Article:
One of my favorite strip malls anywhere sits at the corner of South Saunders Street and Chapanoke Road, just as south-central Raleigh begins to become Garner.
A hub for this part of the Triangle’s sizeable Spanish-speaking community, and home to the county’s best Latino grocery store, it’s a brick-and-cinderblock complex, painted an unsettling shade of flesh-colored putty. It’s a fantastic place to kill an afternoon.
It’s easy to miss the spot closest to Chapanoke Road, or the one that houses Panaderia Pahuatlan. Even if you do spy it, the four-color-process printed window decals may make you keep moving. All you have to do, however, is stand near the door to know that’s a mistake.
Indeed, on a recent Saturday afternoon, the door was propped open to accommodate all the patrons snaking out the entrance and onto the sidewalk. The smell of Pahuatlan’s fresh-baked bolillos—a football-shaped variation on the baguette, commonly used for tortas—filled the air. Inside, a basket so large it could hold two adult humans overflowed with the loaves.
A boy of eight or nine wandered, wide-eyed, in front of glass-enclosed shelves of pan dulces while his father waited patiently with a full tray. I understood his trouble: There are cloud-shaped sugar cookies, strawberry turnovers, brown-sugar glazed marranitos, pillowy conchas with powdered sugar or sprinkles, coconut-covered caramel jelly rolls, apple raisin bread pudding wedges, and so much more.
I tried to be reasonable, and I still left with a dozen-plus kinds of pastry (research!). Also, I wondered if maybe I should have also gotten the chocolate-iced doughnut or the cocoa-dusted conchas? I should have, right?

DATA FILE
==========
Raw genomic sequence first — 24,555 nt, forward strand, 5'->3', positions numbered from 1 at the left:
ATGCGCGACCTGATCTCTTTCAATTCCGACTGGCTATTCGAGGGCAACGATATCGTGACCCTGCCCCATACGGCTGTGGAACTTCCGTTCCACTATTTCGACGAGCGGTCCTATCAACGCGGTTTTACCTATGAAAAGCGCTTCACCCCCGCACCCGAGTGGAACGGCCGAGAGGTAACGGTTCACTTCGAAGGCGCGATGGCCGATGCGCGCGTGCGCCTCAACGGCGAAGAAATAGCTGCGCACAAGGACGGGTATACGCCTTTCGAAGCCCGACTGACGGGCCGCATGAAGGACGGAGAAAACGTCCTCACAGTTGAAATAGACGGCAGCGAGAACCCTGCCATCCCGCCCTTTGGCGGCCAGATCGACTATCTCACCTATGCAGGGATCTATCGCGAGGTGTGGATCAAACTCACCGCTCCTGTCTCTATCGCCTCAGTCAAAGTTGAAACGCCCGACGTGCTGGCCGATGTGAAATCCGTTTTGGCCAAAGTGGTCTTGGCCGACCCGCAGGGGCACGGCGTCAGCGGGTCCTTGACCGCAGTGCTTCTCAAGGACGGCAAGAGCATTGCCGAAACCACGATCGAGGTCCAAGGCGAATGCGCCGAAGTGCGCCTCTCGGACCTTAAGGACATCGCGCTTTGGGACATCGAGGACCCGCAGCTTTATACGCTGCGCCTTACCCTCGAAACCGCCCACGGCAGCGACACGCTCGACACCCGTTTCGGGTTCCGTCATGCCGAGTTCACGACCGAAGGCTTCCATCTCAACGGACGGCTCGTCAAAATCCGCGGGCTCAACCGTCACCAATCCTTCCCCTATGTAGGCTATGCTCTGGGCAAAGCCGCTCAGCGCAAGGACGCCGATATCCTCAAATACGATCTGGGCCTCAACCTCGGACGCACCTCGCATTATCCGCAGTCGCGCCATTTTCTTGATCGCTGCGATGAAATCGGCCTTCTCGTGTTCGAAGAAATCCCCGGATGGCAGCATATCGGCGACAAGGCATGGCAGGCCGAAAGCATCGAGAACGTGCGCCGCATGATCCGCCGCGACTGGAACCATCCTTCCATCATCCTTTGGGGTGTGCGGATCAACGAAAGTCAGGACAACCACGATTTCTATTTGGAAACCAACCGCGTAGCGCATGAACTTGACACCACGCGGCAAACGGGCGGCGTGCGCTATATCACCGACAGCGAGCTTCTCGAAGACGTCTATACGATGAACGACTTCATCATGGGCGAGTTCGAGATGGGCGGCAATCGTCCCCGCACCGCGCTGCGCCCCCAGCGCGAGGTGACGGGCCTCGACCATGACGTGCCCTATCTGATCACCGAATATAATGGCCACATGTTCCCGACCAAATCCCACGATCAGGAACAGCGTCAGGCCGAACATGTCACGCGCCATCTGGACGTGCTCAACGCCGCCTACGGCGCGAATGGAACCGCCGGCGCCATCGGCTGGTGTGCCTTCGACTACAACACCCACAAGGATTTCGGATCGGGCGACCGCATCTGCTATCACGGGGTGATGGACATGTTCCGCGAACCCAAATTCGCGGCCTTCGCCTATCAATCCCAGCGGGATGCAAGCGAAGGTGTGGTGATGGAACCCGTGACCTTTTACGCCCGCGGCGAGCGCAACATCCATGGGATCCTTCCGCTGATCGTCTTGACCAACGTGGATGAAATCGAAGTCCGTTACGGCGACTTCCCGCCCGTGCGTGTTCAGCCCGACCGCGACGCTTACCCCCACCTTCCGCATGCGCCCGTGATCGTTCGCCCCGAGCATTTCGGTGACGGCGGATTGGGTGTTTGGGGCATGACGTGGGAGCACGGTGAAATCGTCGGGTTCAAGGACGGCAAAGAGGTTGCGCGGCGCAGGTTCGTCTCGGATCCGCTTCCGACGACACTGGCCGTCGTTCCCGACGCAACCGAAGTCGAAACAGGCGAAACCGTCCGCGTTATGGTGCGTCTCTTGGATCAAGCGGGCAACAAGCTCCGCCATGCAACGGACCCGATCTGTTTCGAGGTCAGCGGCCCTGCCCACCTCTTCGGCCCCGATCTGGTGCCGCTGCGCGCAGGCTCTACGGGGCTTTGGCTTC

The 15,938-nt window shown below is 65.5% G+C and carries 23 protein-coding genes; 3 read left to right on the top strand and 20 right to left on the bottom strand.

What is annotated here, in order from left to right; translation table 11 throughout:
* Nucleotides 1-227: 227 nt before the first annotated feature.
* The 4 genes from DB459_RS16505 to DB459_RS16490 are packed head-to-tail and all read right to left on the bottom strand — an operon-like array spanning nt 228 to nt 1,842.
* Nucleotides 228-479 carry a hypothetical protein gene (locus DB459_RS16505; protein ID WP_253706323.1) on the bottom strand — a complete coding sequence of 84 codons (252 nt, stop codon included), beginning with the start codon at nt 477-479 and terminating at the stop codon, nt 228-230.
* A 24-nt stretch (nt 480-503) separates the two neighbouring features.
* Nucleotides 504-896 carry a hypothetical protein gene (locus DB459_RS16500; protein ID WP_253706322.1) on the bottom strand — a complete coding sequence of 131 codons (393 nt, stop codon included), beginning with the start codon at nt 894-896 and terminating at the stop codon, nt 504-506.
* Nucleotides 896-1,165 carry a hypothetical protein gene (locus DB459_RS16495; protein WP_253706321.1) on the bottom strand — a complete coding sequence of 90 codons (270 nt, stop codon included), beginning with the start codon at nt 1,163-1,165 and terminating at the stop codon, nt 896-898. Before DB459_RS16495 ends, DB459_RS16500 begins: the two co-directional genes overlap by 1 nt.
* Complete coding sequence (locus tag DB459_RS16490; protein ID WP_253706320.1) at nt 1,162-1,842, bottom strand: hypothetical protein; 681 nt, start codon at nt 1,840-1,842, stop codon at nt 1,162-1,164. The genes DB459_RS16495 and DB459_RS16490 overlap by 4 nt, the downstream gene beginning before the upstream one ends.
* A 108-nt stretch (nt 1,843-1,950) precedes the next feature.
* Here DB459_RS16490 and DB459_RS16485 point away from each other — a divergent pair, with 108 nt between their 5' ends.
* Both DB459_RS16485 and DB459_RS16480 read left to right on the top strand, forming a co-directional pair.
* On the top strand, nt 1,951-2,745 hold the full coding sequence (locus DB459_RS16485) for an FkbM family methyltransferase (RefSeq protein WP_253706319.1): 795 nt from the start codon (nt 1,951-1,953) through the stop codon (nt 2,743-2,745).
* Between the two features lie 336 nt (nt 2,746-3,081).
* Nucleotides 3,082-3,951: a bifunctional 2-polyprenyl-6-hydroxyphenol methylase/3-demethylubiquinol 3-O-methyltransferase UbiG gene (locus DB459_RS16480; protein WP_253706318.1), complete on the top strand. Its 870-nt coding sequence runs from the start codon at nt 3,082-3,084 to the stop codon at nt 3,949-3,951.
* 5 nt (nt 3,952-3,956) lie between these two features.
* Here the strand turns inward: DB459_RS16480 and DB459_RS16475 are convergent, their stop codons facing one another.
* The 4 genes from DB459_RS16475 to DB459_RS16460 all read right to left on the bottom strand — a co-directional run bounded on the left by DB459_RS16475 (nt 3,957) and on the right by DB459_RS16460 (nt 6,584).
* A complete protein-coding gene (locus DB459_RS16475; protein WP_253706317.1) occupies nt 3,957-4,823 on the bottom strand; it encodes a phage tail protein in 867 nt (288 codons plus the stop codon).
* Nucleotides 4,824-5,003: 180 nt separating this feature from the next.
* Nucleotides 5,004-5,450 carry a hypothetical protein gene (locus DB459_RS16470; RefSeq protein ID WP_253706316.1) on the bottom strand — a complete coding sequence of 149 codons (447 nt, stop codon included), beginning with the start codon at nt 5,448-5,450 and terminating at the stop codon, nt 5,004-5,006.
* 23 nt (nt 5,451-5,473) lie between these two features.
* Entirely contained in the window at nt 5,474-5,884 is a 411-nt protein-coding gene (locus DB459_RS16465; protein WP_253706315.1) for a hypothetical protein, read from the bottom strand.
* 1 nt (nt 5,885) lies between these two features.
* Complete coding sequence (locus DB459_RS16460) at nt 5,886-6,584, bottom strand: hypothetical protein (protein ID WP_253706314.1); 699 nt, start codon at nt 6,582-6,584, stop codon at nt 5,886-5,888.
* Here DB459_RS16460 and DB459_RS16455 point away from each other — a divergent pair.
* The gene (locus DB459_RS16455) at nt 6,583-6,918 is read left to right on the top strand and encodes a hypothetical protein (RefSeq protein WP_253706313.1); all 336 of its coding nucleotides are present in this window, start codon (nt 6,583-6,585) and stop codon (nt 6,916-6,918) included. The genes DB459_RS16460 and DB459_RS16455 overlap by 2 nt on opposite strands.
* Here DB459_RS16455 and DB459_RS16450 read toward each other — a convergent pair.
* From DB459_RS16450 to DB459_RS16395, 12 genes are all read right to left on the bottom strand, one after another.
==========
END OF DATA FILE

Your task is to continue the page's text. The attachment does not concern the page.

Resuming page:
Still, there were some absolute winners. Cuernos look like the creme horns found at grocery stores all over the South, the ones filled with greasy sugary frosting and wrapped on Styrofoam trays. The similarity ends at appearance. Pahuatlan’s cone-shaped pastries are filled with a not-so-sweet, very creamy vanilla custard.
Then there are the orejas—heart-shaped cookies that, like their French cousin in the palmier, are flakey and buttery crisp. Here, they come with a light dusting of cinnamon and sugar, making them the perfect accompaniment to dark black coffee.
And right now, try the pan de muerto, a dome-shaped, citrus-flavored sweet bread, jeweled with dough knobs and bedazzled with red, yellow, and green sugar. It’s made for traditional Day of the Dead celebrations.
Pahuatlan also offers a nice selection of flan, tres leches cakes, and special-occasion cakes, custom decorated with brightly colored frosting or edible photos. I considered a three-dimensional jelly, a neon-layered concoction that looks like the love child of a lava lamp and my grandmother’s Jell-o mold salads.
As I survey all this, I wait in the fast-moving line, my cafeteria tray piled high. The woman at the register smiles as she calls to the back for more bread to fill the giant basket. She takes my selections one by one and puts them on wax paper and folds each sheet in half. With an expert flick of the wrist, she twists each one into a neat packet. It’s a small detail, but one I find gracious and comforting.
It’s the best way I can imagine to wrap both a pastry and this visit.